To depend or not: Not really the question

By: Jason A. Baguia October 28,2016 - 10:33 PM

The Chief Executive has recently stated that he intends to pursue an independent foreign policy on behalf of all Filipinos and that he wants all foreign troops out of the country within the next two years. He added that in line with this goal, he will abrogate agreements that the Philippines has signed with other nation-states.

That has set many of us wondering what would be the contours of an independent foreign policy. Are we really to become so independent as to be self-sufficient in many aspects of national life? What alternatives will the country take once we have grown into the level of independence that the President wishes we have?

Following his shock-and-awe declaration in a state visit to China that he is parting ways with the United States on the military and economic fronts, a statement that he has since tempered, developments only underline the impetuousness of his pronouncements and interpretations.

China has donated millions of pesos to the country in support of recovery efforts in the wake of supertyphoon Haima. The President said the contribution has no strings attached though that is hard to believe following the announcement that Filipino fishermen already have Chinese permission to return to disputed territory that an international tribunal decided belongs to the Philippines in the first place.

Japan could become our partner, the President said, in joint naval exercises. How that can coincide with his desires for a Philippines free from foreign military presence strains the mind.

With South Korea, the Philippines signed a deal worth US $337 million for the acquisition of two navy frigates.

To Russia, the Philippines has indicated that it will decide what would be in our best interests after the Russian ambassador invited our government to make a wish list indicating how Russia can help the Philippines.

A US C-130 has arrived in the Philippines recently, a purchase from the Americans discounted by US$20 million that the Philippine Air Force chief welcomed as a sign of the strength of Philippine-American relations.

It looks like the President’s qualification that to separate from the United States does not mean severing ties with it was made to save face, to acknowledge that an independent foreign policy is far more complex than can be encapsulated in a few lines calculated to land on the front pages of newspapers and websites.

No one contests that the United States and the Philippines still have many issues to resolve. For instance, the church bells of Balangiga remain on American soil, having been taken by US troops as war booty after our ancestors fought back against them in retaliation for probably the biggest massacre Americans perpetrated on foreign land prior to the Vietnam War.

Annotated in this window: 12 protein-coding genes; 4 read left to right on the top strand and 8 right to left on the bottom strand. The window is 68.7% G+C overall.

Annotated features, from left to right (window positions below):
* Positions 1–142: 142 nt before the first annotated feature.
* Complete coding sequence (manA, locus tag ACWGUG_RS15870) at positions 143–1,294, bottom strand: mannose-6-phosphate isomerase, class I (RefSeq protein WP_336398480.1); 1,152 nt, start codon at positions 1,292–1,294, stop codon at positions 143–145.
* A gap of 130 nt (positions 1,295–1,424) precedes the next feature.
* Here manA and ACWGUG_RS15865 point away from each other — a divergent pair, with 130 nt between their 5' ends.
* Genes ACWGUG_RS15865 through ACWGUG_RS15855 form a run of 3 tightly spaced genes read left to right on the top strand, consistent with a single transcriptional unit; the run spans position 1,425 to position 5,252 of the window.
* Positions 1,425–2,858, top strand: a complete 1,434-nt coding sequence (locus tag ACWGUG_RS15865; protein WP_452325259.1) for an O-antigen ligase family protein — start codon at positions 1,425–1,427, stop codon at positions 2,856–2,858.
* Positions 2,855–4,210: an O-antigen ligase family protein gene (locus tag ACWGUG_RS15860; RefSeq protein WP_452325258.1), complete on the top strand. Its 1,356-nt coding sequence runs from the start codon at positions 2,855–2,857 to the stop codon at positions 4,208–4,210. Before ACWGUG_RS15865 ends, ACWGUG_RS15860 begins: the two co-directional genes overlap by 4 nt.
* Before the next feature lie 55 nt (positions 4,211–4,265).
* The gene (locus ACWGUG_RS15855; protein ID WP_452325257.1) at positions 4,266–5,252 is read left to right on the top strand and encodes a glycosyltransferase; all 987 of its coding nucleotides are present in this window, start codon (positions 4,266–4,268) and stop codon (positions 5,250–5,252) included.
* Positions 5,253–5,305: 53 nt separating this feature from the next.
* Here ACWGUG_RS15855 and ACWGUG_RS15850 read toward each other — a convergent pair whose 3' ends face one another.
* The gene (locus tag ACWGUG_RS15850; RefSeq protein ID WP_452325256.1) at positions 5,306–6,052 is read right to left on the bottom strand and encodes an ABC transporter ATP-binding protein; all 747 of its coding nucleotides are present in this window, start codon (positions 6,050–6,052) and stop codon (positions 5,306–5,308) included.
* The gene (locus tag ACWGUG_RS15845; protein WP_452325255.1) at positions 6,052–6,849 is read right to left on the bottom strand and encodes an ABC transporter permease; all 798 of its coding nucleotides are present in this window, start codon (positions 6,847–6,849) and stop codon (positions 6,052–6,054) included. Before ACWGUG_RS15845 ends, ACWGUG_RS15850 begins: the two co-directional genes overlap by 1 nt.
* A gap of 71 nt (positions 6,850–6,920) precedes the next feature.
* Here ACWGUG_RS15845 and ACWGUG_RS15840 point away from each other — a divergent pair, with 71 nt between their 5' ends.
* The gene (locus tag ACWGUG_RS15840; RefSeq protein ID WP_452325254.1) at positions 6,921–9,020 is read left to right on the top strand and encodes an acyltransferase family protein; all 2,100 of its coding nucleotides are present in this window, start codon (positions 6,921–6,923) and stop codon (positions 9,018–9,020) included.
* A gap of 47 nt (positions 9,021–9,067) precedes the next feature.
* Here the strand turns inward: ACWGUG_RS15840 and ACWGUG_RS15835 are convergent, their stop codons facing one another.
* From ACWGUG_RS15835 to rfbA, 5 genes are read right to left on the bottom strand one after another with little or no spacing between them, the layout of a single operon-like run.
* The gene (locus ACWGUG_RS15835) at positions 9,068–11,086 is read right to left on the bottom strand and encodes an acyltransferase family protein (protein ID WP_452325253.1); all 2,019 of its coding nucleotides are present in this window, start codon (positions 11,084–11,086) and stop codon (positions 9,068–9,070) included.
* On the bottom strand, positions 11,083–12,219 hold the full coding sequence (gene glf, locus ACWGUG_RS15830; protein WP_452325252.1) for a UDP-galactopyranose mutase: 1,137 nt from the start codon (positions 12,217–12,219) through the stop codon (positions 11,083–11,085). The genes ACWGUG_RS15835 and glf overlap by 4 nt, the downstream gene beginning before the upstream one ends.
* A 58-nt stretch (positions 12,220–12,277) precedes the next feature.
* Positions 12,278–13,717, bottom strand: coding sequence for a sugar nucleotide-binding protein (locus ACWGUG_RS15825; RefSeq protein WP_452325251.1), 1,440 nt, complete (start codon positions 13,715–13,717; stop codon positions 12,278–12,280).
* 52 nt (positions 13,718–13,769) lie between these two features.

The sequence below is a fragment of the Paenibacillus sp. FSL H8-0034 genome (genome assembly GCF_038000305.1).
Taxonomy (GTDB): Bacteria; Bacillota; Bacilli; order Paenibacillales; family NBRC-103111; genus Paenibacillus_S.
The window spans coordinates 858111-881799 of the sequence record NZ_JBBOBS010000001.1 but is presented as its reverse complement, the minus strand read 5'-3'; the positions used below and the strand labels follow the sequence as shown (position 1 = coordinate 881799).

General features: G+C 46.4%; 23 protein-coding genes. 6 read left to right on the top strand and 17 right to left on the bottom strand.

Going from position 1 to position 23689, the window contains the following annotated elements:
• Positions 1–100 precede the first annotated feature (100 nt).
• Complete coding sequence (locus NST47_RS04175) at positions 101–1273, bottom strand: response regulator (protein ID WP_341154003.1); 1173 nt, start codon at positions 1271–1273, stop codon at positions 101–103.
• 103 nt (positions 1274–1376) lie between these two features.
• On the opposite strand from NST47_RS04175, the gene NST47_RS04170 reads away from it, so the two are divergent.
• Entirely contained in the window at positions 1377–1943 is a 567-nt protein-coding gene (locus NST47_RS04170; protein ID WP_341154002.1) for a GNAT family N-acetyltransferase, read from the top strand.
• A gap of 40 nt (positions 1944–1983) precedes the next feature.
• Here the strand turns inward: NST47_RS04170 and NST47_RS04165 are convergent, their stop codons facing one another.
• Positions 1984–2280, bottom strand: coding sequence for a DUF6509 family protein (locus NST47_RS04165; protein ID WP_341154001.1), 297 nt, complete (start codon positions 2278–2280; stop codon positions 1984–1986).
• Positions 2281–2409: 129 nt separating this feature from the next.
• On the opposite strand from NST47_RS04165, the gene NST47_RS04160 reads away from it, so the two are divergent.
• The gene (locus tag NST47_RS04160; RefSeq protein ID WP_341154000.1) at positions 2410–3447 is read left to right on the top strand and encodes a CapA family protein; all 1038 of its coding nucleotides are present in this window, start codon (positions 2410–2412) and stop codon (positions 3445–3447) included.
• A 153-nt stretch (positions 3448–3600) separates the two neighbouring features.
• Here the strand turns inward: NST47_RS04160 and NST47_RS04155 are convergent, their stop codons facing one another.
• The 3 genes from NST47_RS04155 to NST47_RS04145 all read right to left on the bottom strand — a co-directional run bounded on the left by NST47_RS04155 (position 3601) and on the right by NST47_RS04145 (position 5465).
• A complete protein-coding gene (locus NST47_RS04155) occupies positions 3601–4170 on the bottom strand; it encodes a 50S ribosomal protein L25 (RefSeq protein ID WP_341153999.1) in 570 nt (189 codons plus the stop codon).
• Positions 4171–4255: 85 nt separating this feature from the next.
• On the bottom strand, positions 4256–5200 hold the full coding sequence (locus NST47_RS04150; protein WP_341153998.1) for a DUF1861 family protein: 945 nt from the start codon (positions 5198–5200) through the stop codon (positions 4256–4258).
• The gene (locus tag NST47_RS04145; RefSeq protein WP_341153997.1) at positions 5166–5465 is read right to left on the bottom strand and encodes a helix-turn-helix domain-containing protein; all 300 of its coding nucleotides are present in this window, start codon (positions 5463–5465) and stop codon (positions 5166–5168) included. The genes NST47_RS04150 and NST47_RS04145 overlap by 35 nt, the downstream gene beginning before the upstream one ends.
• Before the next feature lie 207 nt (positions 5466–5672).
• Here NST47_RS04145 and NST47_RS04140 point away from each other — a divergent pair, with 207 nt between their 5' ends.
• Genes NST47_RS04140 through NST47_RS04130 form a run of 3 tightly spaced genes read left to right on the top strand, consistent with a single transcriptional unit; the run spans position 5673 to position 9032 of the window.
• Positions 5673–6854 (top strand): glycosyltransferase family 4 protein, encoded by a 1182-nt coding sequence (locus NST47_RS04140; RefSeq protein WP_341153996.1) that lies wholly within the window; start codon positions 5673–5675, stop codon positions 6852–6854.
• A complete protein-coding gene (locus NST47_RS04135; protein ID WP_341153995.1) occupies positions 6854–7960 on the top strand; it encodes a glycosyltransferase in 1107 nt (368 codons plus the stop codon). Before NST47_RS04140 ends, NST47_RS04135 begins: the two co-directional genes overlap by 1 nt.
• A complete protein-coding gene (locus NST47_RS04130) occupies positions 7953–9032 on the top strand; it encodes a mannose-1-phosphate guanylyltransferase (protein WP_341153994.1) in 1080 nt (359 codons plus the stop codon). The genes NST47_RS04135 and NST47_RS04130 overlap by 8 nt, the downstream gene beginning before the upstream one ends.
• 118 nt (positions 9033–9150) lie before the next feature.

Justice and reconciliation, however, are never accomplished in an atmosphere of separation. They are attained in dialog; and dialog, not mindless monologue, is the proper mode of communication for a people that wishes to be respected in the community of nations.

Many have argued that calls for Malacañang to stop the carnage in the Philippines in light of the current dispensation’s war on drugs were what really drove the President into hotheaded comments against other countries.

This is unfortunate. In psychology, the Johari window technique helps people know that everyone has blind spots in terms of self-awareness and relating with others that can be compensated for only with the help of the other. So goes foreign relations. The validity of the call for the rights of Filipinos to be upheld amid the war on drugs is not lost just because this comes from countries with their own horrible human rights records. If a nation reacted only with infantile anger every time its errors are pointed out by another, then that nation is complicit in elevating the error into a culture.

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TAGS: chief executive, China, country, economy, Filipino, foreign military, foreign troop, foreign troops, Haima, International Tribunal, johari window, johari's window, Justice, military, nation, national, needs, Philippines, President, Russia, United States of America, wants

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